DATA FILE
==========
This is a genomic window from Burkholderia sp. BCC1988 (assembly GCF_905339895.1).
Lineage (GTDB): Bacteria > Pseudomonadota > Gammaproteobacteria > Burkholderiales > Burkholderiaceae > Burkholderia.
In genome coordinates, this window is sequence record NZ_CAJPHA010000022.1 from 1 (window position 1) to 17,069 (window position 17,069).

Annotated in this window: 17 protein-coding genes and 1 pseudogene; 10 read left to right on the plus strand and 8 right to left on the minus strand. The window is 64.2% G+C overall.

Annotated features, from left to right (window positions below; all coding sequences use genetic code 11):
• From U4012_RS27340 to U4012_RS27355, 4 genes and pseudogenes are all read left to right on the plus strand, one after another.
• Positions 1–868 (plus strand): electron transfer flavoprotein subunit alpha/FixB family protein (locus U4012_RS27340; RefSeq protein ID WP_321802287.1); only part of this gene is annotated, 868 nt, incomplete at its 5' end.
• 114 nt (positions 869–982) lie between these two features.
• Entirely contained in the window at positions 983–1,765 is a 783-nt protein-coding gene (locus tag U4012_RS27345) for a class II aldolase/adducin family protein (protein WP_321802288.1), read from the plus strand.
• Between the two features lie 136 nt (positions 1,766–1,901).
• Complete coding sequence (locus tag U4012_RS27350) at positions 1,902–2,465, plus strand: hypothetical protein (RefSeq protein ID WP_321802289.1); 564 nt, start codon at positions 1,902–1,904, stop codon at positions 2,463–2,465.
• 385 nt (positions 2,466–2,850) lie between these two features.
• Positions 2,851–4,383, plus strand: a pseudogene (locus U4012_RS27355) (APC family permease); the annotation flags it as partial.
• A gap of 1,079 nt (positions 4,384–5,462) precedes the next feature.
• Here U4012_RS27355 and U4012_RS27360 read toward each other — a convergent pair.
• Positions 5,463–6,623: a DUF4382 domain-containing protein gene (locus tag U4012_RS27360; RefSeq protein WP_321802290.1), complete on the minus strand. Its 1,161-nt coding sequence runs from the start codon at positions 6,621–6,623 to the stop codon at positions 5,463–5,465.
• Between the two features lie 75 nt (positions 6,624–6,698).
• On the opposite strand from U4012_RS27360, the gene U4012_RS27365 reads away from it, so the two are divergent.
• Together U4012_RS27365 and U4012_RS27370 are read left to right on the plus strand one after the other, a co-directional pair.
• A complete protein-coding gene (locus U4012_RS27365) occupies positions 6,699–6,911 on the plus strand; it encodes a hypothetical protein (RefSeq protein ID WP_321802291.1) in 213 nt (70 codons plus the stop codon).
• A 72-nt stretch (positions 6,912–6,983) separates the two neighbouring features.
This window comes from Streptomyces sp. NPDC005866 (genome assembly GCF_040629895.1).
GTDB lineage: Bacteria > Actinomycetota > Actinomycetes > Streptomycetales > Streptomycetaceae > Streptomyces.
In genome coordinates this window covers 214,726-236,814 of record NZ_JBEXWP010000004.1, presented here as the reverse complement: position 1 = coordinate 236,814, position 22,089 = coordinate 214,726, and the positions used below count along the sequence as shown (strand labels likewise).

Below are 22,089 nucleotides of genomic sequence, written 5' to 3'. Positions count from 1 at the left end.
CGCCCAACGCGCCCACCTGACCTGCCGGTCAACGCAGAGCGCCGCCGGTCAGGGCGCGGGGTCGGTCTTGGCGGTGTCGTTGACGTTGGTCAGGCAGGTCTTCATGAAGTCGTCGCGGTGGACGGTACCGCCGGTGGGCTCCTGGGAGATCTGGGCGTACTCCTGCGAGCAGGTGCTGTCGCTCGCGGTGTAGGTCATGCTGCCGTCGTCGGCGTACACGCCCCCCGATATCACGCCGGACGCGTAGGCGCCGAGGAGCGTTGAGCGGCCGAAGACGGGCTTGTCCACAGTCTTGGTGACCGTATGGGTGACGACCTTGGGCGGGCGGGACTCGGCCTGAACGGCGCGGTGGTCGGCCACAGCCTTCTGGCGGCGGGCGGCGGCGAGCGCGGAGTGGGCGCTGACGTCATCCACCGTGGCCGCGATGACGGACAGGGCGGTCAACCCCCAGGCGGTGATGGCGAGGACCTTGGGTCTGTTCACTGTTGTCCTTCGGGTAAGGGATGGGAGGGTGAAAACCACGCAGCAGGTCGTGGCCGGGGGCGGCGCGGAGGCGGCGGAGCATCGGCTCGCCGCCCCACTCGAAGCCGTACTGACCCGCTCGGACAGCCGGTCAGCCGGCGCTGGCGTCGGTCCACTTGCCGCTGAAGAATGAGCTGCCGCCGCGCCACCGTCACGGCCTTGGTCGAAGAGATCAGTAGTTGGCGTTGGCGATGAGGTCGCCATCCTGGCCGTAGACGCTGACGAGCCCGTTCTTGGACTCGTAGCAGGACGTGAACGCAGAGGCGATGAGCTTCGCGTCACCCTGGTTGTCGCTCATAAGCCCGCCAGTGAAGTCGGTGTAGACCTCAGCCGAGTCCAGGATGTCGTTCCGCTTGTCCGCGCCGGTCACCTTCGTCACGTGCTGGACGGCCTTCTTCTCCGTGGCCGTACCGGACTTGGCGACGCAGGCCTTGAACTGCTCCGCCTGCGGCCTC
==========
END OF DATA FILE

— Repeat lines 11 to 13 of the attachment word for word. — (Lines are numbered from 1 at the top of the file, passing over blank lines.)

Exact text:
• Complete coding sequence (locus tag U4012_RS27350) at positions 1,902–2,465, plus strand: hypothetical protein (RefSeq protein ID WP_321802289.1); 564 nt, start codon at positions 1,902–1,904, stop codon at positions 2,463–2,465.
• 385 nt (positions 2,466–2,850) lie between these two features.
• Positions 2,851–4,383, plus strand: a pseudogene (locus U4012_RS27355) (APC family permease); the annotation flags it as partial.